The Monkey Garden
Symbolism, Imagery, Allegory
The garden near Esperanza's house comes into play at a significant time of her life. She's caught in that awkward period of adolescence where she still wants to act like a little kid, but she's also starting to think about grown-up things like sex. Sounds like she's poised for a loss-of-innocence moment in grand Garden of Eden style.
The archetypal garden, like the Biblical Garden of Eden in the book of Genesis, is a place where it's always springtime, people live in harmony with nature, and everyone runs around naked without being embarrassed about it. Life is generally awesome. And that's pretty much what the kids on Mango Street find in the monkey garden (minus the naked part, because Chicago has a shortage of fig leaves). At first, when the neighborhood children take over the garden, it's "a wonderful thing to look at in the spring," full of flowers and fruit trees (38.4). The garden becomes their refuge from the prying eyes of adults, a place where they can play their games and build "no grown-ups allowed" clubhouses. They even start a rumor "that the monkey garden had been there before anything," heightening its Eden-esque qualities.
Which brings us to the second half of the garden-as-Eden archetype – the part about The Fall. (You know, where Adam and Eve eat the forbidden fruit, realize the fig leaves aren't really hiding anything, start wearing clothes, and get kicked out of Eden.) The monkey garden slowly becomes corrupted, presaging the fall from innocence of its virginal occupants. Weeds start to grow in its flowerbeds, and it fills up with dead cars.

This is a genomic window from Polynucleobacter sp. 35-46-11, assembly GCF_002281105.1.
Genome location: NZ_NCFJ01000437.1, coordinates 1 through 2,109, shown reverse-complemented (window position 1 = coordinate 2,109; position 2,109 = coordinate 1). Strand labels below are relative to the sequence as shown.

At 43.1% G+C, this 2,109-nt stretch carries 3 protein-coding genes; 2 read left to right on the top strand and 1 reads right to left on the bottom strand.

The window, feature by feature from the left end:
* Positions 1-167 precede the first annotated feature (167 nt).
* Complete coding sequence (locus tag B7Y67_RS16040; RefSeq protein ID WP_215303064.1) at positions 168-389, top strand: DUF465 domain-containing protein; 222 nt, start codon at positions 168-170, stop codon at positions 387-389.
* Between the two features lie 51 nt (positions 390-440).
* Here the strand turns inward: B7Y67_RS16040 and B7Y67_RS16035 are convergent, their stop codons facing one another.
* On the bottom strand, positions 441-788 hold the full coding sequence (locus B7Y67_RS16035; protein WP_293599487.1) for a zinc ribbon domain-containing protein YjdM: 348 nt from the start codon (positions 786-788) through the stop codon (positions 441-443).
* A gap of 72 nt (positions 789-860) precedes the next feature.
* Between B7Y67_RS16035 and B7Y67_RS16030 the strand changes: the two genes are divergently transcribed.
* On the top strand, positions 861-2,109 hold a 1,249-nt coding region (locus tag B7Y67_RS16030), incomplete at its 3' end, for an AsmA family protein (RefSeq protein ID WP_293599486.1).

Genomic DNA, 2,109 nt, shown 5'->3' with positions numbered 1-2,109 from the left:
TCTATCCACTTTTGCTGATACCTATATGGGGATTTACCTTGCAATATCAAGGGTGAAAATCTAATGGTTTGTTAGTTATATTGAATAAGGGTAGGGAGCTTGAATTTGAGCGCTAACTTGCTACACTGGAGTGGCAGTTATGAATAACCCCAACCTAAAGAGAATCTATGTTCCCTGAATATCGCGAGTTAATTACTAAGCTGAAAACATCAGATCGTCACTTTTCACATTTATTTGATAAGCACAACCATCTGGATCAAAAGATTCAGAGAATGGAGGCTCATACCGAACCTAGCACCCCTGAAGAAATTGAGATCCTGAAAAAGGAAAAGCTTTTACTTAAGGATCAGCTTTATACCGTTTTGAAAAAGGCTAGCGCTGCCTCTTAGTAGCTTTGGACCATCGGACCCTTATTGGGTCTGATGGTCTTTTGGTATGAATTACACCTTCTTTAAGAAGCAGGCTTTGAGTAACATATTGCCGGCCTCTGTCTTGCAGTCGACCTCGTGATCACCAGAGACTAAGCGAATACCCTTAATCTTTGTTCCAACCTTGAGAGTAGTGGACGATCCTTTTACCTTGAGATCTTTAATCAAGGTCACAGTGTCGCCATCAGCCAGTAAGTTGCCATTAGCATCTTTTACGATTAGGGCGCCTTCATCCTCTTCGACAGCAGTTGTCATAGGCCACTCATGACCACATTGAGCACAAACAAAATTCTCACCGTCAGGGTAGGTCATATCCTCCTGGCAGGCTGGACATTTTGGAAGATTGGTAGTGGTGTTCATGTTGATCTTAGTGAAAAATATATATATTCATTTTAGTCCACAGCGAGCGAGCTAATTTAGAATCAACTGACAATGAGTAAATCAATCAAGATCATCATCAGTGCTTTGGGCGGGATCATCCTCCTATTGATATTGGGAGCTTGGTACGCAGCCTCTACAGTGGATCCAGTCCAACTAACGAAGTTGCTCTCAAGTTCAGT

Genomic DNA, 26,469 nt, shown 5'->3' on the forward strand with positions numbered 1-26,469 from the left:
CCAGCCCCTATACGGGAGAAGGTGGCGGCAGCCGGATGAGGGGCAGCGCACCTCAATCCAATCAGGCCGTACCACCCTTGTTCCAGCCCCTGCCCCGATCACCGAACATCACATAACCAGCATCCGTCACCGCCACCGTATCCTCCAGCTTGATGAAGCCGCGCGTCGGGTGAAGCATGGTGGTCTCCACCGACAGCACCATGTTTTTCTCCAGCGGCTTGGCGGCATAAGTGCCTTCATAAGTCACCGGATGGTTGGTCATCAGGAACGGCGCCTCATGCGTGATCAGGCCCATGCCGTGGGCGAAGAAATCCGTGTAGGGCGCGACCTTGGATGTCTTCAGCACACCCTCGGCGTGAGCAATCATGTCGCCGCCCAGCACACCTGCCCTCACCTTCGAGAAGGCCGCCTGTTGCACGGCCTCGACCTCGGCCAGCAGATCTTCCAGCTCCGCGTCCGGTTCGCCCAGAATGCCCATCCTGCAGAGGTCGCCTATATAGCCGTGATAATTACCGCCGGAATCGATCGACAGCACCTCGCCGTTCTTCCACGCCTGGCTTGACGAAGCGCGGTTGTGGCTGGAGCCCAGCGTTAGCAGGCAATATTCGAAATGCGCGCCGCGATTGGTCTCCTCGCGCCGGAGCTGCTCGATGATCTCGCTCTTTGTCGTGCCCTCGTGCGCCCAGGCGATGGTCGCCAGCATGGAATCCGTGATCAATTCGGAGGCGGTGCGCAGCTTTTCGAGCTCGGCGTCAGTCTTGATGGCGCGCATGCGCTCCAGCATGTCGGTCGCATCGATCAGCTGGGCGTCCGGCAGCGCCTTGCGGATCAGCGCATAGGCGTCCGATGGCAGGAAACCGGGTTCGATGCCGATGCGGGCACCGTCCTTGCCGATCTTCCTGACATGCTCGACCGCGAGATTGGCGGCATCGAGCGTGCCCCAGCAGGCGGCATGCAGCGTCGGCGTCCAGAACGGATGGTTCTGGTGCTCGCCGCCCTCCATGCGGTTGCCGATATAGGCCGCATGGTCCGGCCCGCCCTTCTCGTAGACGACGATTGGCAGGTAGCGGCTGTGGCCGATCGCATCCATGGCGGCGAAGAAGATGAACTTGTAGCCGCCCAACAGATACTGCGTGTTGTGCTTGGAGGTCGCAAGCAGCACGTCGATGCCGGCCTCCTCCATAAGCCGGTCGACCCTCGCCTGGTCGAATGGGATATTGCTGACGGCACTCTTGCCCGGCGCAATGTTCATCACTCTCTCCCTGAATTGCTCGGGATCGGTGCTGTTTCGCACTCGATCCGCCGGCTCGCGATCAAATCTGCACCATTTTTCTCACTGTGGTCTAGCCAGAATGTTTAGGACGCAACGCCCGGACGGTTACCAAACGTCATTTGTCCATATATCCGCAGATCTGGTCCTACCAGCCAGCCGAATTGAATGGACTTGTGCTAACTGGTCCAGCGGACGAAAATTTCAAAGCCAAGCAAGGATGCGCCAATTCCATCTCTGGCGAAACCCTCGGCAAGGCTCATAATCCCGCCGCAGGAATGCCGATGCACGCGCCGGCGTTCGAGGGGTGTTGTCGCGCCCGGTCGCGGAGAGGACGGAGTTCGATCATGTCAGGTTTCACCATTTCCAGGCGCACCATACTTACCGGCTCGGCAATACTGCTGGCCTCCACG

So it's no surprise when Esperanza, who wants to play games with the kids even though someone says she's getting too old, figures out something about sex when she watches Sally go off in the garden to kiss Tito and the boys. A talking snake may as well have given her an apple.
Of course, Esperanza doesn't adjust well to this sudden revelation. And afterwards, "the garden that had been such a good place to play" doesn't seem to belong to her anymore (38.24).